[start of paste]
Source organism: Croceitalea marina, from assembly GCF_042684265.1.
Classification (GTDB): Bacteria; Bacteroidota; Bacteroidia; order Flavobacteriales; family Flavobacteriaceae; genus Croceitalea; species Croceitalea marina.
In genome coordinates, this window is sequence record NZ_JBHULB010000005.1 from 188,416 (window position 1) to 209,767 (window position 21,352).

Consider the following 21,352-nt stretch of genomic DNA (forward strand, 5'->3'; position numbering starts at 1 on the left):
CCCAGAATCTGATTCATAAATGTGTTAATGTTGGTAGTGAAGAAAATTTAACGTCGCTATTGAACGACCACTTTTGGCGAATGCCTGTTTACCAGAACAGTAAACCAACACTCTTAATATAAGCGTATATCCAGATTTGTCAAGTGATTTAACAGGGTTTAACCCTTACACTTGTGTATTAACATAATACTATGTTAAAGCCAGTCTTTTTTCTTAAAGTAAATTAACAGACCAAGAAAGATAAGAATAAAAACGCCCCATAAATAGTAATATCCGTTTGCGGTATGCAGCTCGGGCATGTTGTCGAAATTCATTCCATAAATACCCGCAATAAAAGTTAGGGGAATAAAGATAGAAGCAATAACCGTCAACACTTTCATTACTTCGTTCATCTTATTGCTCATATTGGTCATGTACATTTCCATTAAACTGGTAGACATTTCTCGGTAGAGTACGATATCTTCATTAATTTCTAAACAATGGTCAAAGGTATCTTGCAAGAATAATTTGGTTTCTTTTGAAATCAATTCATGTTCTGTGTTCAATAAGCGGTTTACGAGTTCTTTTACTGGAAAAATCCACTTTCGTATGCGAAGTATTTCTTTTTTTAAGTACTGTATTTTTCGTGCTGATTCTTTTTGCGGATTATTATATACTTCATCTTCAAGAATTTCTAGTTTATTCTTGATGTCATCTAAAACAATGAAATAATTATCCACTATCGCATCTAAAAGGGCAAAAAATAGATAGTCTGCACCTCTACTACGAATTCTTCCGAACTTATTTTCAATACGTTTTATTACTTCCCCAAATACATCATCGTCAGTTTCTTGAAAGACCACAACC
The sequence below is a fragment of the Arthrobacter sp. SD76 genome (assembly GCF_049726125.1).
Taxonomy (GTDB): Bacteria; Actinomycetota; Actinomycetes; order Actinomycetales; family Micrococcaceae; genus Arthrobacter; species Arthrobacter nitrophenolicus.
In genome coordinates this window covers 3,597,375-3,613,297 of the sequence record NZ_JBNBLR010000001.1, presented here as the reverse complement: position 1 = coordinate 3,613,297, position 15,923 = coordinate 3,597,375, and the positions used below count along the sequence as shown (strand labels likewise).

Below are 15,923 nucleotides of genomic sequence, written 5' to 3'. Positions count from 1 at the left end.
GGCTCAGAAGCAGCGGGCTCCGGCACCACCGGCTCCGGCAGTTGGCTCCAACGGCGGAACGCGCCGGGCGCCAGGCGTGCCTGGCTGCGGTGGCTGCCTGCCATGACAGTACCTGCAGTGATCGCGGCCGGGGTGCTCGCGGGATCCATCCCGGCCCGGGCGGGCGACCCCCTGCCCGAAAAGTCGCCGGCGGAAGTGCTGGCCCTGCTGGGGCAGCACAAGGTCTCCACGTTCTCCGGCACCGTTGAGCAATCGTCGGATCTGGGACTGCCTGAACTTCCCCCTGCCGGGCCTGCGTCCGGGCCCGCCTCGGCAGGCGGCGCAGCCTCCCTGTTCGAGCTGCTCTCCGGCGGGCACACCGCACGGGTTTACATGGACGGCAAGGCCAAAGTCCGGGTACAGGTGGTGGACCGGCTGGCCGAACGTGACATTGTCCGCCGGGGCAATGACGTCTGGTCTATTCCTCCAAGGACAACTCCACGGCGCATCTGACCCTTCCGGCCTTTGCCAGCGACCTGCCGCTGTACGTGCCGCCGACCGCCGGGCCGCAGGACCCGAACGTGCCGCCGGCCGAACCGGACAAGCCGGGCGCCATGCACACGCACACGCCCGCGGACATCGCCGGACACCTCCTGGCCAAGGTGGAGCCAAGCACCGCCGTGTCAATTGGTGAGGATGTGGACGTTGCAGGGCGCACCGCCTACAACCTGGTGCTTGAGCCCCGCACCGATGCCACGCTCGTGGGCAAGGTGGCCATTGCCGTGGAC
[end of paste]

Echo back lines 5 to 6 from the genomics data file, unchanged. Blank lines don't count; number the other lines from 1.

CCCAGAATCTGATTCATAAATGTGTTAATGTTGGTAGTGAAGAAAATTTAACGTCGCTATTGAACGACCACTTTTGGCGAATGCCTGTTTACCAGAACAGTAAACCAACACTCTTAATATAAGCGTATATCCAGATTTGTCAAGTGATTTAACAGGGTTTAACCCTTACACTTGTGTATTAACATAATACTATGTTAAAGCCAGTCTTTTTTCTTAAAGTAAATTAACAGACCAAGAAAGATAAGAATAAAAACGCCCCATAAATAGTAATATCCGTTTGCGGTATGCAGCTCGGGCATGTTGTCGAAATTCATTCCATAAATACCCGCAATAAAAGTTAGGGGAATAAAGATAGAAGCAATAACCGTCAACACTTTCATTACTTCGTTCATCTTATTGCTCATATTGGTCATGTACATTTCCATTAAACTGGTAGACATTTCTCGGTAGAGTACGATATCTTCATTAATTTCTAAACAATGGTCAAAGGTATCTTGCAAGAATAATTTGGTTTCTTTTGAAATCAATTCATGTTCTGTGTTCAATAAGCGGTTTACGAGTTCTTTTACTGGAAAAATCCACTTTCGTATGCGAAGTATTTCTTTTTTTAAGTACTGTATTTTTCGTGCTGATTCTTTTTGCGGATTATTATATACTTCATCTTCAAGAATTTCTAGTTTATTCTTGATGTCATCTAAAACAATGAAATAATTATCCACTATCGCATCTAAAAGGGCAAAAAATAGATAGTCTGCACCTCTACTACGAATTCTTCCGAACTTATTTTCAATACGTTTTATTACTTCCCCAAATACATCATCGTCAGTTTCTTGAAAGACCACAACC
The sequence below is a fragment of the Arthrobacter sp. SD76 genome (assembly GCF_049726125.1).